Security chiefs hold anti-terrorism pow-wow in Khabarovsk
The meeting has become an annual affair since a 2002 initiative by Russia's Federal Security Service (FSB) to co-ordinate the world’s fight against terrorism.
This need became obvious after the 9/11 terrorist attack against America. Thirty-seven countries took part in the first meeting. This year, more than 200 participants from 53 countries are in Khabarovsk: from Germany’s BND, to the South African Secret Service, from the U.S.’ FBI and CIA, to Israel’s Mossad. As usual, the UN and the IAEA are represented. Yet there could have been even more as Georgia and Great Britain, usually permanent participants, refused to take part.
On the contrary, for the first time, two Muslim countries are attending – Egypt and the United Arab Emirates. Two main issues are in focus – countering nuclear and cyber terrorism. The creation of an international counter-terrorism database is considered an essential instrument in the fight against terror.
“Counter-action to nuclear terrorism and joint resistance to the use of the Internet by terrorists are the issues of vital importance today. And here we see that only multi-lateral co-operation can help, because one-sided work is not effective,” commented Nikolay Patrushev, Director of Russia’s Federal Security Service.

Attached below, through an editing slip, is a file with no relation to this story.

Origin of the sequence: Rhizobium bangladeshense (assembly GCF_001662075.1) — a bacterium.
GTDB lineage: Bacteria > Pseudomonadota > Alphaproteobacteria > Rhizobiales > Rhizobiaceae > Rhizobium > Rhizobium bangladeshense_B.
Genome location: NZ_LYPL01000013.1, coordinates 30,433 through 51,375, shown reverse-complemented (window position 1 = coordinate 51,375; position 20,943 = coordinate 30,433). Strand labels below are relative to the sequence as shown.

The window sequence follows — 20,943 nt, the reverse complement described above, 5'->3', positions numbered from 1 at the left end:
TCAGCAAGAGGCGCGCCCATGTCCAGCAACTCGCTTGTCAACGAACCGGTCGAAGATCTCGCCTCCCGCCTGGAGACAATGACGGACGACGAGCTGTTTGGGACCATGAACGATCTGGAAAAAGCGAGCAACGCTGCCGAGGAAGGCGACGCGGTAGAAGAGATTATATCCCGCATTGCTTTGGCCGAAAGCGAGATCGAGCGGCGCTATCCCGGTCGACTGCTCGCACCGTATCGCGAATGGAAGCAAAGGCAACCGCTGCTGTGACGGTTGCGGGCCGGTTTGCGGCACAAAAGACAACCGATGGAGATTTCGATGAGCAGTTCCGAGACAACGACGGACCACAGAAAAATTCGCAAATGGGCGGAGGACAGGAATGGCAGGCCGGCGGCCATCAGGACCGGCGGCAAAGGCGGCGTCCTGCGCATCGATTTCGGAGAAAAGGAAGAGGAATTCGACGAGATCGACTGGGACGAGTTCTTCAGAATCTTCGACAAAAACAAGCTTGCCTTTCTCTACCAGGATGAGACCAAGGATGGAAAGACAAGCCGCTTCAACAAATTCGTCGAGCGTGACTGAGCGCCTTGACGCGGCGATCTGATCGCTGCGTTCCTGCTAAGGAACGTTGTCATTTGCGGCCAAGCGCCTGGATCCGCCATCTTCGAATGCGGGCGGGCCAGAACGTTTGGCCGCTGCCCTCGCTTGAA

Vitaly Churkin, Russian Ambassador to the UN stressed that “one of the main goals of the UN anti-terrorist activity is the development of international co-operation. The fact that this meeting has been held for the sixth time proves that it's useful for all the parties concerned.”
Just hours before the meeting started in Khabarovsk, two anti-terror operations ended successfully thousands kilometers away from there. A terrorist leader was killed in Russia’s Southern Republic of Karachaevo-Cherkessia, and three men were detained in Germany on suspicion of planning a “massive” attack on the Frankfurt/Main Airport and U.S. facilities in the country.
The heads of the Federal Intelligence Services of both countries were congratulated.
“The detention in Germany was carried out by the police but it's important to mention that such efficiency would be impossible without international, worldwide co-operation in the security sector,” Ernst Uhrlau, the Head of German Intelligence Service, responded.
In the evening the participants watched joint Russian-Chinese anti-terrorism exercises at Khabarovsk airport. The scenario involved a plane that was been hijacked by a group of terrorists. The task of the counter-terrorism unit was to rescue the passengers and arrest the criminals.